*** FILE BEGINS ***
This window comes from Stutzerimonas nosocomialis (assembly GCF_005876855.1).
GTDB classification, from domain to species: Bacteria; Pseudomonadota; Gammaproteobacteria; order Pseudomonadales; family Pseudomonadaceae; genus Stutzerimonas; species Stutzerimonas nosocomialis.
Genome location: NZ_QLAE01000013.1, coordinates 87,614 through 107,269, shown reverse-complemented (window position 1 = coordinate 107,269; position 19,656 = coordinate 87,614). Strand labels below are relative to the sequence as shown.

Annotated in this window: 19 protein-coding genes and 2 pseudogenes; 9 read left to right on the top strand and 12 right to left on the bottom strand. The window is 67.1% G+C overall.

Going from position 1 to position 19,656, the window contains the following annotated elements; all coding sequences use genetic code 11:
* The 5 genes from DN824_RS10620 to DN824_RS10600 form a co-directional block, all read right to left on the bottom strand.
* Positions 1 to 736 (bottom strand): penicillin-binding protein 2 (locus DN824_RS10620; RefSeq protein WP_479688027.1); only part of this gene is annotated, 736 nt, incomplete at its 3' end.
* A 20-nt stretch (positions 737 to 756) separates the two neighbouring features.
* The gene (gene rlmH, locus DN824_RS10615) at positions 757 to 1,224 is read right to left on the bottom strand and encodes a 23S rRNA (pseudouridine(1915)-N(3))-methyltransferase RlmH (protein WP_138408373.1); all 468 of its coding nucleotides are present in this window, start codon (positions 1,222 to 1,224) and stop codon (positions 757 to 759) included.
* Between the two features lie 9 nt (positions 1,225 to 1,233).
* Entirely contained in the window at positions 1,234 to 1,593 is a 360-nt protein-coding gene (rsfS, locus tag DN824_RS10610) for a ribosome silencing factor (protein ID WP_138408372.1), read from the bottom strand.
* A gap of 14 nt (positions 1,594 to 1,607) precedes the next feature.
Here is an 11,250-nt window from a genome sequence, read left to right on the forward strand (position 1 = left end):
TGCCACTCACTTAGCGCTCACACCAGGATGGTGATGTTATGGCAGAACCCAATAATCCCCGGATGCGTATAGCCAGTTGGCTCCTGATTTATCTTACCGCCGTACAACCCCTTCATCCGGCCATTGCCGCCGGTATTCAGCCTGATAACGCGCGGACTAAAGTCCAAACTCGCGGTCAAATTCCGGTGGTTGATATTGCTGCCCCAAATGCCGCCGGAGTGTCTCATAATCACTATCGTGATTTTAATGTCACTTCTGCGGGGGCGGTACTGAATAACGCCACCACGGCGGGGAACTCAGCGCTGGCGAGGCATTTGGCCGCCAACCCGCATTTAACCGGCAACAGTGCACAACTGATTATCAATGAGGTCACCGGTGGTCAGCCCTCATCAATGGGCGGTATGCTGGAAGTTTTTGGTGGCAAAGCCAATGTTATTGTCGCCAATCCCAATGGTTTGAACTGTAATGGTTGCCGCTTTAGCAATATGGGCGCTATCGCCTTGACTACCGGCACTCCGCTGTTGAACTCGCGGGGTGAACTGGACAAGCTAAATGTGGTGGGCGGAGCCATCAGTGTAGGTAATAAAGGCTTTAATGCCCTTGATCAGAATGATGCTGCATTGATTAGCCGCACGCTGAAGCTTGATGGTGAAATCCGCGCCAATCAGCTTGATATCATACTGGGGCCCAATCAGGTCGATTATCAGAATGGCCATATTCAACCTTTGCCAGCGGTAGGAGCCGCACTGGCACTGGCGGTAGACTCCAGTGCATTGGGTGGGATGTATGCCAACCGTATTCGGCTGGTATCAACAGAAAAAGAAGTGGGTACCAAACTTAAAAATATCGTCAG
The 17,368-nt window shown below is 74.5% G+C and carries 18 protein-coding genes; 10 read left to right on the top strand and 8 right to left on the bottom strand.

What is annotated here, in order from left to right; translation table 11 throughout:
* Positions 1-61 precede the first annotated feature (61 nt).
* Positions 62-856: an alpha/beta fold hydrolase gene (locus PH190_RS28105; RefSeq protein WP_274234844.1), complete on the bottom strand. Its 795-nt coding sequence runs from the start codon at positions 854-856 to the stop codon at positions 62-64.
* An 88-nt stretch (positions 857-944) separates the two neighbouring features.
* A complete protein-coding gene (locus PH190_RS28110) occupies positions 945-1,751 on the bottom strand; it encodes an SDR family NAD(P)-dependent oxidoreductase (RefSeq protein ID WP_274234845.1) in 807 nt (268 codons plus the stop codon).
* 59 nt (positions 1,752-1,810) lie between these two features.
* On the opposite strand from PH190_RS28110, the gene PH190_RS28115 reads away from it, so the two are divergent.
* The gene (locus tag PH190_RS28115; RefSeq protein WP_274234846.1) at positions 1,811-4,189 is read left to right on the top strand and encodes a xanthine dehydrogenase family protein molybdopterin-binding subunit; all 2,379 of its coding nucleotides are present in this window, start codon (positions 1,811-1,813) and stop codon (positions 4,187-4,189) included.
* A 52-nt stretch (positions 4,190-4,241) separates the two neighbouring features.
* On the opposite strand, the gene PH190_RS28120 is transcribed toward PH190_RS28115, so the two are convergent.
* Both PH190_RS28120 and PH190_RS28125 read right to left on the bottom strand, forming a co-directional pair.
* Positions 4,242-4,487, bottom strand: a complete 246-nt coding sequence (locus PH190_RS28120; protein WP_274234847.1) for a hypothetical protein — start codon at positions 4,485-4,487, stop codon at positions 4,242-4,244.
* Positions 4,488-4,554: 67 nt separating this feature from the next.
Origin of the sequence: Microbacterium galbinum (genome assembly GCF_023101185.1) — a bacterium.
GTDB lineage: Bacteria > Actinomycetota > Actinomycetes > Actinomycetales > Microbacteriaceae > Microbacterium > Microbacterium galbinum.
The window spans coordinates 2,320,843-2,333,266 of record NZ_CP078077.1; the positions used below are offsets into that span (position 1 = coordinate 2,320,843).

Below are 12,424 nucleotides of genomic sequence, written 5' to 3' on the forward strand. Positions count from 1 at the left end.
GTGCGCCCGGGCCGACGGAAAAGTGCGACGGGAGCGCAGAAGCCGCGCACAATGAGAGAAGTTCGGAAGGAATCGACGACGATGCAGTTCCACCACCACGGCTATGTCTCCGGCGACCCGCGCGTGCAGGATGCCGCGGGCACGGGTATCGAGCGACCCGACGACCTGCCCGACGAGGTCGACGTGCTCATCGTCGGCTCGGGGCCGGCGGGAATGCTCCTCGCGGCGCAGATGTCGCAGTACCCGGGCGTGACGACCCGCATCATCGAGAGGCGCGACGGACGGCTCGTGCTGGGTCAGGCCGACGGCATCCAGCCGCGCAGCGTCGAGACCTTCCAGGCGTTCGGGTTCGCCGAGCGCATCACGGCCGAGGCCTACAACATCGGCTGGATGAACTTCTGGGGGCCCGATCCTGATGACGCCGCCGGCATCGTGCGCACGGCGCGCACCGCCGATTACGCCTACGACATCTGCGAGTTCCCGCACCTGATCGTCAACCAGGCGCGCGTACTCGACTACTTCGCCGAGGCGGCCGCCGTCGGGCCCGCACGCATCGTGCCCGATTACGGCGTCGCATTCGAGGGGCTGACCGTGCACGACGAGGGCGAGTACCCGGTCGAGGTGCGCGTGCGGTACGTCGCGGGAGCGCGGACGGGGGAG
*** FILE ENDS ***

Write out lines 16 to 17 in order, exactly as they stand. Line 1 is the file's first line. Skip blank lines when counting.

What is annotated here, in order from left to right; translation table 11 throughout:
* Positions 1-61 precede the first annotated feature (61 nt).